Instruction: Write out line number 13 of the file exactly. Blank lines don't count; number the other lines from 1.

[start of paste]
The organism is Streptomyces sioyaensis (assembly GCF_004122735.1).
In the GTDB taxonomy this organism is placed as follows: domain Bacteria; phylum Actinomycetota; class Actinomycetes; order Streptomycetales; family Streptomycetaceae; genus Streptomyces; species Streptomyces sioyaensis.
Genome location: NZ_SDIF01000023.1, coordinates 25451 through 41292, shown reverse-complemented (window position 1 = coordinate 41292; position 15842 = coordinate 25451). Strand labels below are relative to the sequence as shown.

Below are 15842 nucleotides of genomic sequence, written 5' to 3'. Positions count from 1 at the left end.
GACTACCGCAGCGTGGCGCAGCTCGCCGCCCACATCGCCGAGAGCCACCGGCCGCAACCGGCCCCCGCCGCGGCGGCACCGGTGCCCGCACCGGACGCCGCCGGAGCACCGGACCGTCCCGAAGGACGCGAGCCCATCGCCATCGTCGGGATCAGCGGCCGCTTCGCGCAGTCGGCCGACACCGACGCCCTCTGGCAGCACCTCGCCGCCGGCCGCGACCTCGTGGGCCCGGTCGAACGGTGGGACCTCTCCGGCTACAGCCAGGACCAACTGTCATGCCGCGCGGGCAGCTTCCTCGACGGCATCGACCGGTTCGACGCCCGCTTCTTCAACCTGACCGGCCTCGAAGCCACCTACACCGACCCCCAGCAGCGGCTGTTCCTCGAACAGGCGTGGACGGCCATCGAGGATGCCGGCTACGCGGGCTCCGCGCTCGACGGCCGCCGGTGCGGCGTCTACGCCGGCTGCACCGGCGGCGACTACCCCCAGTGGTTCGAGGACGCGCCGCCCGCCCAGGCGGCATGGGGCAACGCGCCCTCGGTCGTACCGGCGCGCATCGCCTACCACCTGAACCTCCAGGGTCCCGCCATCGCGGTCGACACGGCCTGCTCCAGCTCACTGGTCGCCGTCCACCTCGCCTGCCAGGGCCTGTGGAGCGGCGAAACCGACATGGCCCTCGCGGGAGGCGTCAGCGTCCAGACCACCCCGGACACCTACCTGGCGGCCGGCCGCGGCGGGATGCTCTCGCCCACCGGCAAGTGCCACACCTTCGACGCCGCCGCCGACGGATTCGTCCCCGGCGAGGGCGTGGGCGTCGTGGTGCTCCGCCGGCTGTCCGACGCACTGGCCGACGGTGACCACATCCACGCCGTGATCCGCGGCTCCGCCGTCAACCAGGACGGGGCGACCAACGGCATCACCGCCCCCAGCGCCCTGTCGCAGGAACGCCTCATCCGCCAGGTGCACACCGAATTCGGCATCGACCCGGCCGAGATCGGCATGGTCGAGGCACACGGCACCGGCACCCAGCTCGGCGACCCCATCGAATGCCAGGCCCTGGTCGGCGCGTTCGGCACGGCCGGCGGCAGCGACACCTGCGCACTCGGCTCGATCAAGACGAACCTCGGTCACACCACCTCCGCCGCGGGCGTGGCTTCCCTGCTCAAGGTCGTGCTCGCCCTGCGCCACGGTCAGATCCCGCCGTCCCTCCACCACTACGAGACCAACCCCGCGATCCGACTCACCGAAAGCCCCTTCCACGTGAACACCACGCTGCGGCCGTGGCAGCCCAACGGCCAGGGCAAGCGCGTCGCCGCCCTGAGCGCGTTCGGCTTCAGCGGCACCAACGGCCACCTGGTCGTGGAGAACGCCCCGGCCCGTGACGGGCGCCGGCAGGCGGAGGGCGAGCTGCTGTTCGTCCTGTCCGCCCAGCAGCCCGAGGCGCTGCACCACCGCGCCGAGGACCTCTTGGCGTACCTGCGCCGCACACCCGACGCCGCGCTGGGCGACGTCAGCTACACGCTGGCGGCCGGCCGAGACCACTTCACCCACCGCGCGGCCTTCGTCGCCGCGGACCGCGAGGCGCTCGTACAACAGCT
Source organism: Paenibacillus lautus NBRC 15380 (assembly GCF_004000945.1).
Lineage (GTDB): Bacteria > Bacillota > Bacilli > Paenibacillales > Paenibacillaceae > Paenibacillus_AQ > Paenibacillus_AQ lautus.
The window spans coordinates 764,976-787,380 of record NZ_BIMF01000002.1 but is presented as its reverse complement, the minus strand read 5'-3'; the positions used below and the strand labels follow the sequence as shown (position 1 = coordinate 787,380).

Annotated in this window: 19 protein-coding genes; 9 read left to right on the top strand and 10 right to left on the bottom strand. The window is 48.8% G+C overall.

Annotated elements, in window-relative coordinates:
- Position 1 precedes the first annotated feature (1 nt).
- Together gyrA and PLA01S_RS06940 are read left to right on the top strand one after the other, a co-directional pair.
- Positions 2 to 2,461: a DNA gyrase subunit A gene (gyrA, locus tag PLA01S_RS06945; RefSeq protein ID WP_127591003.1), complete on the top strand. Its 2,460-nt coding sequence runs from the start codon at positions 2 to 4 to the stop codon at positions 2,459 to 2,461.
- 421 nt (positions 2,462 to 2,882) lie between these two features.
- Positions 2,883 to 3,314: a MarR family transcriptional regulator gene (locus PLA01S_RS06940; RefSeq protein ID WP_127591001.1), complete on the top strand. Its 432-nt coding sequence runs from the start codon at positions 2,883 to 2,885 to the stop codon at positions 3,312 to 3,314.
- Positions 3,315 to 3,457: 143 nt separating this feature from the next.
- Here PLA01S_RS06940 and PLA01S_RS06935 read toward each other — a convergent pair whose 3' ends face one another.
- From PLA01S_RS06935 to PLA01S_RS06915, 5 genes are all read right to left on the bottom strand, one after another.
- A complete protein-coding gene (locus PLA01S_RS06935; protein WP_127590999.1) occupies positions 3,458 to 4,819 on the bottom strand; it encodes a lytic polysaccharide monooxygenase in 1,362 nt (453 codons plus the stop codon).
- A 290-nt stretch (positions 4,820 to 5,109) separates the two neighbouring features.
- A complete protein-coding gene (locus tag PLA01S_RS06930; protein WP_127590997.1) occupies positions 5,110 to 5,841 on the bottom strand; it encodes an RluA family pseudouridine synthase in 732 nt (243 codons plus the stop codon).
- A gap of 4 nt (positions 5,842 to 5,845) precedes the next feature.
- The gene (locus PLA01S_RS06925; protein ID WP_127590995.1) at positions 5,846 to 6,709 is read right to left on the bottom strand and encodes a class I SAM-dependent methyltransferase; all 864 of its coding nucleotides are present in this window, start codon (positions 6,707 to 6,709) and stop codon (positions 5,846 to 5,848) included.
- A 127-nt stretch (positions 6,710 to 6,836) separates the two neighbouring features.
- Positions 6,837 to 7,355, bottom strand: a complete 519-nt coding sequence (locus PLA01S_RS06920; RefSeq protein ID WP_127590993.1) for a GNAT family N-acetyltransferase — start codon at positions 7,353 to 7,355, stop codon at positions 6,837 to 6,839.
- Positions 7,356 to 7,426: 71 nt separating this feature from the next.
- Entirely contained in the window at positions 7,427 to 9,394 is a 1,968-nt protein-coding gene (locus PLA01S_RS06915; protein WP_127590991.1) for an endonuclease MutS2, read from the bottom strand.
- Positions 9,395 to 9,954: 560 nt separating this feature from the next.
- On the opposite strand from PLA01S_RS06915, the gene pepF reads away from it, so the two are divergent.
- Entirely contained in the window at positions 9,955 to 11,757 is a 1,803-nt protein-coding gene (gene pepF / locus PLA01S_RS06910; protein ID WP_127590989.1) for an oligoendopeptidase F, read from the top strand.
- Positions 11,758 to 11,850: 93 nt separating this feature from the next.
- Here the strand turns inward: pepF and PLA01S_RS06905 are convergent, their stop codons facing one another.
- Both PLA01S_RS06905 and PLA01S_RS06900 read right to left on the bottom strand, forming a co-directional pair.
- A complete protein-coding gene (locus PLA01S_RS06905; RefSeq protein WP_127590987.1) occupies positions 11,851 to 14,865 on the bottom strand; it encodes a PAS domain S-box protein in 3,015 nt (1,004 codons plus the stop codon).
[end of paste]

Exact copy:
- Positions 2 to 2,461: a DNA gyrase subunit A gene (gyrA, locus tag PLA01S_RS06945; RefSeq protein ID WP_127591003.1), complete on the top strand. Its 2,460-nt coding sequence runs from the start codon at positions 2 to 4 to the stop codon at positions 2,459 to 2,461.